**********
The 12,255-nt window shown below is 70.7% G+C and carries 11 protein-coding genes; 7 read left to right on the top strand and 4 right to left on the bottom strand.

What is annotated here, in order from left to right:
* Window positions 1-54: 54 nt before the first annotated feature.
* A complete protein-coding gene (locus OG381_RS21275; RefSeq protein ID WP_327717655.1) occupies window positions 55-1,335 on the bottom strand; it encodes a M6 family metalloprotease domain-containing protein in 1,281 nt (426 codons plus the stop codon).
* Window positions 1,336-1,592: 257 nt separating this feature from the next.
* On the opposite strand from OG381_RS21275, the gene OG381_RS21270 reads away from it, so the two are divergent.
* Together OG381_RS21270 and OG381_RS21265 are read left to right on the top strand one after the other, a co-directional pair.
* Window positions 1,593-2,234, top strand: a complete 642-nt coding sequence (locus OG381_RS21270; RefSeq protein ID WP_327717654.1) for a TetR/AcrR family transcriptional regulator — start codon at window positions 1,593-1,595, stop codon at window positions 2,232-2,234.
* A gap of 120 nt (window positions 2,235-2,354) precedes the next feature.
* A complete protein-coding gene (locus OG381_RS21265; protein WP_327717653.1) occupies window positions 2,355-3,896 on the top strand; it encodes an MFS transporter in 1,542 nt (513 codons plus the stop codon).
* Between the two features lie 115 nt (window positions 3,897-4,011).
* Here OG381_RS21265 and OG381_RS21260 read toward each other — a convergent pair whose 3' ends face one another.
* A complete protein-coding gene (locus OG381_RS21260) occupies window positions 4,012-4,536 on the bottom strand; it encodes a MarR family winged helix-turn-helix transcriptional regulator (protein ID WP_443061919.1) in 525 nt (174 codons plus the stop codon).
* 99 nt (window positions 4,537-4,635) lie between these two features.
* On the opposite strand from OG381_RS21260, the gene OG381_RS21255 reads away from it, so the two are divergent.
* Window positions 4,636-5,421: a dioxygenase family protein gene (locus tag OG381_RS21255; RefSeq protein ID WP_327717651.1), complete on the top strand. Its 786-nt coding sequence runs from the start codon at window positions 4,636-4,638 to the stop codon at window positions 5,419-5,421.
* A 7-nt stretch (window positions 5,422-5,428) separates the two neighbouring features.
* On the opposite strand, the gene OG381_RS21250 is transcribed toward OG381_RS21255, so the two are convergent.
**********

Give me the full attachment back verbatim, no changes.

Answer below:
The 12,255-nt window shown below is 70.7% G+C and carries 11 protein-coding genes; 7 read left to right on the top strand and 4 right to left on the bottom strand.

What is annotated here, in order from left to right:
* Window positions 1-54: 54 nt before the first annotated feature.
* A complete protein-coding gene (locus OG381_RS21275; RefSeq protein ID WP_327717655.1) occupies window positions 55-1,335 on the bottom strand; it encodes a M6 family metalloprotease domain-containing protein in 1,281 nt (426 codons plus the stop codon).
* Window positions 1,336-1,592: 257 nt separating this feature from the next.
* On the opposite strand from OG381_RS21275, the gene OG381_RS21270 reads away from it, so the two are divergent.
* Together OG381_RS21270 and OG381_RS21265 are read left to right on the top strand one after the other, a co-directional pair.
* Window positions 1,593-2,234, top strand: a complete 642-nt coding sequence (locus OG381_RS21270; RefSeq protein ID WP_327717654.1) for a TetR/AcrR family transcriptional regulator — start codon at window positions 1,593-1,595, stop codon at window positions 2,232-2,234.
* A gap of 120 nt (window positions 2,235-2,354) precedes the next feature.
* A complete protein-coding gene (locus OG381_RS21265; protein WP_327717653.1) occupies window positions 2,355-3,896 on the top strand; it encodes an MFS transporter in 1,542 nt (513 codons plus the stop codon).
* Between the two features lie 115 nt (window positions 3,897-4,011).
* Here OG381_RS21265 and OG381_RS21260 read toward each other — a convergent pair whose 3' ends face one another.
* A complete protein-coding gene (locus OG381_RS21260) occupies window positions 4,012-4,536 on the bottom strand; it encodes a MarR family winged helix-turn-helix transcriptional regulator (protein ID WP_443061919.1) in 525 nt (174 codons plus the stop codon).
* 99 nt (window positions 4,537-4,635) lie between these two features.
* On the opposite strand from OG381_RS21260, the gene OG381_RS21255 reads away from it, so the two are divergent.
* Window positions 4,636-5,421: a dioxygenase family protein gene (locus tag OG381_RS21255; RefSeq protein ID WP_327717651.1), complete on the top strand. Its 786-nt coding sequence runs from the start codon at window positions 4,636-4,638 to the stop codon at window positions 5,419-5,421.
* A 7-nt stretch (window positions 5,422-5,428) separates the two neighbouring features.
* On the opposite strand, the gene OG381_RS21250 is transcribed toward OG381_RS21255, so the two are convergent.